Miami and cars. They go together like piña and colada, right? Well, maybe so. But one new luxury condo in the heart of downtown is making what is, for this Florida city, a bold move. The building in many ways fits the profile of recent development in Miami’s reviving core: It has 36 stories, 352 units, and 10-foot ceilings.

But as for parking? Zero of that. Not for private motor vehicles, anyway. The Centro, as it’s called, will have a five-car Car2Go auto share station featuring the city-backed service’s distinctive, blue-and-white Smart cars; covered bike parking; and, if Miami gets bike share, maybe one of those stations as well.

The project breaks ground this fall, and the parking-garage-free tower was made possible by city zoning that allows no parking garages in buildings that are close to transit in densely developed areas.

Industry Experts Believe a ‘Parking Revolution’ is Sweeping America

In April of this year, members of the International Parking Institute, the world’s largest association representing the parking industry, surveyed parking professionals to determine trends and gain input on parking and related topics.

The survey results found that a “parking revolution” is taking place in the United States, and that the industry is beginning to embrace a variety of new parking solutions.

“The industry is embracing a variety of new technologies that make it easier for people to find and pay for parking, and for parking authorities to better manage it,” the report stated.

Cities identified as leaders in the movement included San Francisco, Portland, New York City, Seattle, Miami, Houston, Boston, Denver, Pittsburgh, Washington D.C., and Tampa.

Emerging Parking Trends

Cincinnati’s recently approved Parking Modernization & Lease Program appears to apply these top trends by moving toward technologies that improve access control, payment automation, and real-time communication of pricing and availability to user’s mobile devices.

These kinds of features are the new standard being implemented around the country, and are provided by Cincinnati’s lease agreement.

Parking professionals were also asked to identify the ten most progressive municipal parking programs in the United States, with San Francisco’s SFpark named most innovative.

“The SFpark pilot project provides real-time information on parking availability and cost; reduces double parking, circling, and congestion; and improves parking ease and convenience,” the report stated. “A high-caliber data management tool allows the San Francisco County Transportation Authority to make rate-change recommendations, supply real-time data, maintain optimum operational and contractual control, and rigorously evaluate the pilot’s various components.”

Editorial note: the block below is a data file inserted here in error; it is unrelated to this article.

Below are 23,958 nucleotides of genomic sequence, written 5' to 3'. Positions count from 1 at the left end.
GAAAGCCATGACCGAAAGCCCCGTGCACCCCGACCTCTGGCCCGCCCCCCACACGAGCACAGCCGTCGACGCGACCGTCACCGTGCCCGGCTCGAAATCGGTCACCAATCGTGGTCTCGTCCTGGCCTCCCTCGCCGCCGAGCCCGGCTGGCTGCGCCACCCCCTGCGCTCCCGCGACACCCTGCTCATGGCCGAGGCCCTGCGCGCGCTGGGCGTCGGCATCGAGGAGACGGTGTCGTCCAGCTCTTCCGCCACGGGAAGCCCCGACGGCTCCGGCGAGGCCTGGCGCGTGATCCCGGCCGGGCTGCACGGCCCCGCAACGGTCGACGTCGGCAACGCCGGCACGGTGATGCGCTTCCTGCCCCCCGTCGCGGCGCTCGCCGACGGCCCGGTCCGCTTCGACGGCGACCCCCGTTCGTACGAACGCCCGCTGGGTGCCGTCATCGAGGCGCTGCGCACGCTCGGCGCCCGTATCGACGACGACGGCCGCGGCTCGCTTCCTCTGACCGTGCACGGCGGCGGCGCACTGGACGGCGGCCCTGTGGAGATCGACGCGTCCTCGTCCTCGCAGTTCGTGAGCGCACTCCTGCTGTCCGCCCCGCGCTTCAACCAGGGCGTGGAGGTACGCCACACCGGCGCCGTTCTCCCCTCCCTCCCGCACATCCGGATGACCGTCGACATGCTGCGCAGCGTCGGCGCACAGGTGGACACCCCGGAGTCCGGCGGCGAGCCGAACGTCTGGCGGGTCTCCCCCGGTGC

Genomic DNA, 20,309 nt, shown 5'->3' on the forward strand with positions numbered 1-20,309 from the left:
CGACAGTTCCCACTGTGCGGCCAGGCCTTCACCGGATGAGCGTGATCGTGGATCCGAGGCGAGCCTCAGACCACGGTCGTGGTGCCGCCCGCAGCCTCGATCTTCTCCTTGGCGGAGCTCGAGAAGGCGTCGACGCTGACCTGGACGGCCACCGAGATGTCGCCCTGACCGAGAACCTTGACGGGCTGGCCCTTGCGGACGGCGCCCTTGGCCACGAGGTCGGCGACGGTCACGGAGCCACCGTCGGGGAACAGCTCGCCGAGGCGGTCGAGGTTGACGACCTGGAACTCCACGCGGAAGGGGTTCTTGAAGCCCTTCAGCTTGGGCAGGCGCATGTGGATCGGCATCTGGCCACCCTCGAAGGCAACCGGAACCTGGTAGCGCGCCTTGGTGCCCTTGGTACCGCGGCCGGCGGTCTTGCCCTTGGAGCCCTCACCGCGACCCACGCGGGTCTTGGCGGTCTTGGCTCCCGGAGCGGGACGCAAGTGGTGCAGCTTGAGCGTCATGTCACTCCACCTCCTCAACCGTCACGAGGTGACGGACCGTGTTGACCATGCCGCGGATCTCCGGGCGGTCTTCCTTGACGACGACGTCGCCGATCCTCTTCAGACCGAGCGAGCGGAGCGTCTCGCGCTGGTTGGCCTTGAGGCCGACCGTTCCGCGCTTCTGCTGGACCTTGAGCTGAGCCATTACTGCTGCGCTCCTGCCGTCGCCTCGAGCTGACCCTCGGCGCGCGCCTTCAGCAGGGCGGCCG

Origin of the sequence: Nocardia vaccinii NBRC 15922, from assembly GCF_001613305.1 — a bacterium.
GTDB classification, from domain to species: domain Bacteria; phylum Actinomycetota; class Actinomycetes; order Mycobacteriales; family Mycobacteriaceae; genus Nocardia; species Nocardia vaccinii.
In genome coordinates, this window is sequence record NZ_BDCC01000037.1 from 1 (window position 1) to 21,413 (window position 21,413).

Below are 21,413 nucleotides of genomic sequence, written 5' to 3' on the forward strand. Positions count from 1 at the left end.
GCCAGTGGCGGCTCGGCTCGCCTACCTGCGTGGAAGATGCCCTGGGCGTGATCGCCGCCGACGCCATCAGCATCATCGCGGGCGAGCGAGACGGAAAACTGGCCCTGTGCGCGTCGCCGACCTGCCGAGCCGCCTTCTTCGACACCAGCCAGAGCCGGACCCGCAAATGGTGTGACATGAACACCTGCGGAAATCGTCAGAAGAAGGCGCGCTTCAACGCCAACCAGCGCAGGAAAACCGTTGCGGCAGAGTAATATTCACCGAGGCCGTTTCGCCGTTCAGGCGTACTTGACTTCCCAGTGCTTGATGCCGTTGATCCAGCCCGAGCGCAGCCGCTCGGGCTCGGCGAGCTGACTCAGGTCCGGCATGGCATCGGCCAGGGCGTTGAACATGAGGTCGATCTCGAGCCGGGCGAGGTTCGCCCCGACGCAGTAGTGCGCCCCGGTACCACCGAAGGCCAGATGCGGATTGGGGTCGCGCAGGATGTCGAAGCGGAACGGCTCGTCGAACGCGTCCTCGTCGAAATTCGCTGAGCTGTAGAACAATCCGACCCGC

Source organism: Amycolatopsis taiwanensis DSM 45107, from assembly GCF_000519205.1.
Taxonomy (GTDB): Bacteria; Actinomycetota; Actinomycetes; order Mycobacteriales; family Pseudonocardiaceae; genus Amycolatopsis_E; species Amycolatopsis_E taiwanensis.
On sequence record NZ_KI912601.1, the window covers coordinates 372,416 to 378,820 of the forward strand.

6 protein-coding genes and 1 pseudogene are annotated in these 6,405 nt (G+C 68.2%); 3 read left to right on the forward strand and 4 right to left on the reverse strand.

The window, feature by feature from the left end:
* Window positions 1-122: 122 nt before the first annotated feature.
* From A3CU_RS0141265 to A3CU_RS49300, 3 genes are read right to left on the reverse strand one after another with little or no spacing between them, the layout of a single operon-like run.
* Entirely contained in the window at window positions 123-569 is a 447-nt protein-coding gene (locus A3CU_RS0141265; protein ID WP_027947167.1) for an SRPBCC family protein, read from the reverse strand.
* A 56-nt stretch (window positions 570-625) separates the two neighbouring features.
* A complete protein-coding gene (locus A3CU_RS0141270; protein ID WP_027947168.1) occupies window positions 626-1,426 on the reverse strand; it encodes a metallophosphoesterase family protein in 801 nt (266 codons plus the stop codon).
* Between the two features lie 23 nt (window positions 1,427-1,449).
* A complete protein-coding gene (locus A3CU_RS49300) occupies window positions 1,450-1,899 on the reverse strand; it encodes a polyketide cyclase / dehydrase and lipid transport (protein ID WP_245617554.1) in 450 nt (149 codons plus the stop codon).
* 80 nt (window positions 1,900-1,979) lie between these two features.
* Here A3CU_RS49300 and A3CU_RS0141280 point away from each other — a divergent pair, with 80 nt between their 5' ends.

Respondents also said that SFpark was particularly bold in requiring city and government employees to pay for parking in order to bolster the program’s credibility before asking voters to consider sweeping changes in parking management.

Of particular interest is SFpark’s on-street rate adjustment policy.

Prior to the changes, rate adjustments were made during the budget-planning process. The goal with the pilot program is to take a demand-based approach in order to achieve parking availability targets in a consistent, simple and transparent manner.

Prior to the program, rates in downtown were $3.50/hour, $3.00/hour in the downtown periphery and $2.00/hour in neighborhood commercial districts, and were operational mostly from 7am to 6pm or 9am to 6pm Monday through Saturday. As part of the pilot program, demand responsive time-of-day pricing is split into three distinct rate periods: 9am to 12pm, 12pm to 3pm, and 3pm to 6pm for 9am to 6pm spaces.

These demand-responsive rate changes are made gradually, no more than once per month, and periodically near the first of the month based on occupancy in the previous month.

In order to maintain at least one parking space per block, 80% space occupancy is desired with rates increased when occupancy is greater than 80%, held constant at 60% to 80% and decreased with less than 60% occupancy on a per-block basis to more effectively redistribute parking demand.

In order to help users from having to cut trips short or risk parking tickets, time limits in the pilot areas were lengthened from 30 minutes/two hours to four hours/no limit.

Cincinnati’s program, meanwhile, will provide for public rate control and expanded hours of operation from 8am to 9pm in the Central Business District and 7am to 9pm in neighborhoods. The plan will also allow for limited $0.25 incremental rate increases, but there does not appear to be provisions for demand responsive time of day pricing, a target on-street block occupancy amount, or lengthened or eliminated time limits.

In addition to new technologies, the report indicates that parking is becoming more than just a place to store cars, and is instead moving towards more integrated forms of transportation planning – something that has also taken place locally through new bicycle parking provisions and parking requirement restructuring.

“Today, parking is about so much more than storing cars,” concluded Shawn Conrad, executive director for the International Parking Institute. “It’s central to the creation of livable, walkable communities. It’s about cars, bikes, mass transit, mobility, and connecting people to places.”